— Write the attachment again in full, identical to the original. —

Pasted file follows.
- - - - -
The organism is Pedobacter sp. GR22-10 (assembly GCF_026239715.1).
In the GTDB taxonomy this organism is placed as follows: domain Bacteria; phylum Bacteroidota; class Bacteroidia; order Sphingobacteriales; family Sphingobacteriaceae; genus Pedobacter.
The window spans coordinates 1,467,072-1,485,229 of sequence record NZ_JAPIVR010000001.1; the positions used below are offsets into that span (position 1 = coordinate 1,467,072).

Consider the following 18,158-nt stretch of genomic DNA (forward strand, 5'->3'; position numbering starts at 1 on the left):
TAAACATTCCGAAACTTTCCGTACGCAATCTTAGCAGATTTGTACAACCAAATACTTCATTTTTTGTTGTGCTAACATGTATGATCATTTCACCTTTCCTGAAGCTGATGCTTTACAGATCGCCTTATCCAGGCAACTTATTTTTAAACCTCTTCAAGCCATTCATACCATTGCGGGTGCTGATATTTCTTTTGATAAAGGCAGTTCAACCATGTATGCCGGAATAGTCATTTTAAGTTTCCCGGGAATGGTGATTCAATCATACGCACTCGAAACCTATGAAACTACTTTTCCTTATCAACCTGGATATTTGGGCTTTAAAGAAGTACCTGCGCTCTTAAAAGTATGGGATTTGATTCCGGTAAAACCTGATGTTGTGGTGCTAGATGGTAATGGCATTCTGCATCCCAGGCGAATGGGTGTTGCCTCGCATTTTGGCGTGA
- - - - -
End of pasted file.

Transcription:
The organism is Pedobacter sp. GR22-10 (assembly GCF_026239715.1).
In the GTDB taxonomy this organism is placed as follows: domain Bacteria; phylum Bacteroidota; class Bacteroidia; order Sphingobacteriales; family Sphingobacteriaceae; genus Pedobacter.
The window spans coordinates 1,467,072-1,485,229 of sequence record NZ_JAPIVR010000001.1; the positions used below are offsets into that span (position 1 = coordinate 1,467,072).

Consider the following 18,158-nt stretch of genomic DNA (forward strand, 5'->3'; position numbering starts at 1 on the left):
TAAACATTCCGAAACTTTCCGTACGCAATCTTAGCAGATTTGTACAACCAAATACTTCATTTTTTGTTGTGCTAACATGTATGATCATTTCACCTTTCCTGAAGCTGATGCTTTACAGATCGCCTTATCCAGGCAACTTATTTTTAAACCTCTTCAAGCCATTCATACCATTGCGGGTGCTGATATTTCTTTTGATAAAGGCAGTTCAACCATGTATGCCGGAATAGTCATTTTAAGTTTCCCGGGAATGGTGATTCAATCATACGCACTCGAAACCTATGAAACTACTTTTCCTTATCAACCTGGATATTTGGGCTTTAAAGAAGTACCTGCGCTCTTAAAAGTATGGGATTTGATTCCGGTAAAACCTGATGTTGTGGTGCTAGATGGTAATGGCATTCTGCATCCCAGGCGAATGGGTGTTGCCTCGCATTTTGGCGTGA